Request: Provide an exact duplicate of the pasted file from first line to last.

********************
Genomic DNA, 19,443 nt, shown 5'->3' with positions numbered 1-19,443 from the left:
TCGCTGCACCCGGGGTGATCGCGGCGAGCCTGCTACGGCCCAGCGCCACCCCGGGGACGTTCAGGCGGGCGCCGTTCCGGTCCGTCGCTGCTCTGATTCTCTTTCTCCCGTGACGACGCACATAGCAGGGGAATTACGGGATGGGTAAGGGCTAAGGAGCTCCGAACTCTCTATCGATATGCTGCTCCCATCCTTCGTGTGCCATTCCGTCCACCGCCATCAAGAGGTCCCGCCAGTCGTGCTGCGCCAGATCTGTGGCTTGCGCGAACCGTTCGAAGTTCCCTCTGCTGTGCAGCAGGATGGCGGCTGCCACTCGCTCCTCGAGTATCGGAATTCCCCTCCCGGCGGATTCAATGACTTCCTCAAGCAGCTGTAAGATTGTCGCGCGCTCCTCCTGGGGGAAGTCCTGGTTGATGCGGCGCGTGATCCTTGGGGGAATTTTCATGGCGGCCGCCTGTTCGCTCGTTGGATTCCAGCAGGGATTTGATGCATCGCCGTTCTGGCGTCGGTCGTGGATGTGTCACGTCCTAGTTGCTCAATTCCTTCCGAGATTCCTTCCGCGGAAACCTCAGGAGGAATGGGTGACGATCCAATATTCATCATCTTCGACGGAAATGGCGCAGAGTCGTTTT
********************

Genomic DNA, 19,443 nt, shown 5'->3' with positions numbered 1-19,443 from the left:
TCGCTGCACCCGGGGTGATCGCGGCGAGCCTGCTACGGCCCAGCGCCACCCCGGGGACGTTCAGGCGGGCGCCGTTCCGGTCCGTCGCTGCTCTGATTCTCTTTCTCCCGTGACGACGCACATAGCAGGGGAATTACGGGATGGGTAAGGGCTAAGGAGCTCCGAACTCTCTATCGATATGCTGCTCCCATCCTTCGTGTGCCATTCCGTCCACCGCCATCAAGAGGTCCCGCCAGTCGTGCTGCGCCAGATCTGTGGCTTGCGCGAACCGTTCGAAGTTCCCTCTGCTGTGCAGCAGGATGGCGGCTGCCACTCGCTCCTCGAGTATCGGAATTCCCCTCCCGGCGGATTCAATGACTTCCTCAAGCAGCTGTAAGATTGTCGCGCGCTCCTCCTGGGGGAAGTCCTGGTTGATGCGGCGCGTGATCCTTGGGGGAATTTTCATGGCGGCCGCCTGTTCGCTCGTTGGATTCCAGCAGGGATTTGATGCATCGCCGTTCTGGCGTCGGTCGTGGATGTGTCACGTCCTAGTTGCTCAATTCCTTCCGAGATTCCTTCCGCGGAAACCTCAGGAGGAATGGGTGACGATCCAATATTCATCATCTTCGACGGAAATGGCGCAGAGTCGTTTT